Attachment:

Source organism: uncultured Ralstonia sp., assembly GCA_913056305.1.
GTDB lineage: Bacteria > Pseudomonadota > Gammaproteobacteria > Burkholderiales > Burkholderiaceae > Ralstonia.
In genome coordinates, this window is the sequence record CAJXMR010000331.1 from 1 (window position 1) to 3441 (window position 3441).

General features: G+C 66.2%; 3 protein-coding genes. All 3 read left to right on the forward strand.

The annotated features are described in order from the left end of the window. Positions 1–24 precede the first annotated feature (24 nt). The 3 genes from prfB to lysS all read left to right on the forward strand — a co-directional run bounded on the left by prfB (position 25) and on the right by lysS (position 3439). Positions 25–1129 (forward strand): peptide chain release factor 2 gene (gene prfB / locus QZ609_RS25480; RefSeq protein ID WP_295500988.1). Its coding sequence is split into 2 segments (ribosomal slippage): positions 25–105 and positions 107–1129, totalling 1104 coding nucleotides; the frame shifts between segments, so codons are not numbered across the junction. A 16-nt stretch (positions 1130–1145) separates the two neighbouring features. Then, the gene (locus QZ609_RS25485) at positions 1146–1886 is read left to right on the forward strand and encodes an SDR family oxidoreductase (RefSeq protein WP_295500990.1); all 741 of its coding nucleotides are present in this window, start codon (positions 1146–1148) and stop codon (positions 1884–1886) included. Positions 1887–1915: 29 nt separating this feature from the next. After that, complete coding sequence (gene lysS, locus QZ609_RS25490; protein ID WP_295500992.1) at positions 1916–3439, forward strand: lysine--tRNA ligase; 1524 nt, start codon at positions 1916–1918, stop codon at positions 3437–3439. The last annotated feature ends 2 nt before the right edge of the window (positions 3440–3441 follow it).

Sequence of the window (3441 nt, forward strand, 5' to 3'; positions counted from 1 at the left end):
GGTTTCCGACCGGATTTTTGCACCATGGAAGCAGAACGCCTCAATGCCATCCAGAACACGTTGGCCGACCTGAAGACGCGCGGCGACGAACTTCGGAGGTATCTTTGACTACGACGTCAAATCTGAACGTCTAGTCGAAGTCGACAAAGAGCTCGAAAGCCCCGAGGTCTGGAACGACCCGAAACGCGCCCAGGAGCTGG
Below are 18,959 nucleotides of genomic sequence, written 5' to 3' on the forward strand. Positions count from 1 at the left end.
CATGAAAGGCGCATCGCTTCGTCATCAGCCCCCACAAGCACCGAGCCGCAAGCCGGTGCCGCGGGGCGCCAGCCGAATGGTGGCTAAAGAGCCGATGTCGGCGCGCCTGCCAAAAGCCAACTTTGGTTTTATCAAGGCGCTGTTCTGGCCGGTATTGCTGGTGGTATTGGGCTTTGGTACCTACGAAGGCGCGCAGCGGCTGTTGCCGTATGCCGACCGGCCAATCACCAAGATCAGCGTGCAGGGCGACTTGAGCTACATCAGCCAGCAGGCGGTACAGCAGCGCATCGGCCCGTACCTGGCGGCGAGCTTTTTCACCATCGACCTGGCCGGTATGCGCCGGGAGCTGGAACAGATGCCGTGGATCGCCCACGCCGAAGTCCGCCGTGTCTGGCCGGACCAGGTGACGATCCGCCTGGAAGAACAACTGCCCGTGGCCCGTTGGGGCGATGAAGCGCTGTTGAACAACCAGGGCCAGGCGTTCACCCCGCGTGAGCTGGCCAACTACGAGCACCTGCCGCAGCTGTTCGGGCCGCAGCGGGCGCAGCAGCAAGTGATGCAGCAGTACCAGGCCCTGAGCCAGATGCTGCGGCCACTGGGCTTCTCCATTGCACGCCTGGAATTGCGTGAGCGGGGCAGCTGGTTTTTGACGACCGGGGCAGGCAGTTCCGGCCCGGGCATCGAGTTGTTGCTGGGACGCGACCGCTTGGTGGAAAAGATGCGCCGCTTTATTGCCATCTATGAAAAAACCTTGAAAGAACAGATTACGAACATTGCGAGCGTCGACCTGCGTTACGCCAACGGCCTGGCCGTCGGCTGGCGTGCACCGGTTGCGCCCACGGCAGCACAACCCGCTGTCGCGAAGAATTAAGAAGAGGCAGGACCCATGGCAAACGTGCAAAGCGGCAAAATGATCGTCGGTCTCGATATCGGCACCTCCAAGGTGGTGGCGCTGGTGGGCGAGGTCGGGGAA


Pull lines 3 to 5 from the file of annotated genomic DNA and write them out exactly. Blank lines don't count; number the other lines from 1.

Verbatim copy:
In genome coordinates, this window is the sequence record CAJXMR010000331.1 from 1 (window position 1) to 3441 (window position 3441).

General features: G+C 66.2%; 3 protein-coding genes. All 3 read left to right on the forward strand.

The annotated features are described in order from the left end of the window. Positions 1–24 precede the first annotated feature (24 nt). The 3 genes from prfB to lysS all read left to right on the forward strand — a co-directional run bounded on the left by prfB (position 25) and on the right by lysS (position 3439). Positions 25–1129 (forward strand): peptide chain release factor 2 gene (gene prfB / locus QZ609_RS25480; RefSeq protein ID WP_295500988.1). Its coding sequence is split into 2 segments (ribosomal slippage): positions 25–105 and positions 107–1129, totalling 1104 coding nucleotides; the frame shifts between segments, so codons are not numbered across the junction. A 16-nt stretch (positions 1130–1145) separates the two neighbouring features. Then, the gene (locus QZ609_RS25485) at positions 1146–1886 is read left to right on the forward strand and encodes an SDR family oxidoreductase (RefSeq protein WP_295500990.1); all 741 of its coding nucleotides are present in this window, start codon (positions 1146–1148) and stop codon (positions 1884–1886) included. Positions 1887–1915: 29 nt separating this feature from the next. After that, complete coding sequence (gene lysS, locus QZ609_RS25490; protein ID WP_295500992.1) at positions 1916–3439, forward strand: lysine--tRNA ligase; 1524 nt, start codon at positions 1916–1918, stop codon at positions 3437–3439. The last annotated feature ends 2 nt before the right edge of the window (positions 3440–3441 follow it).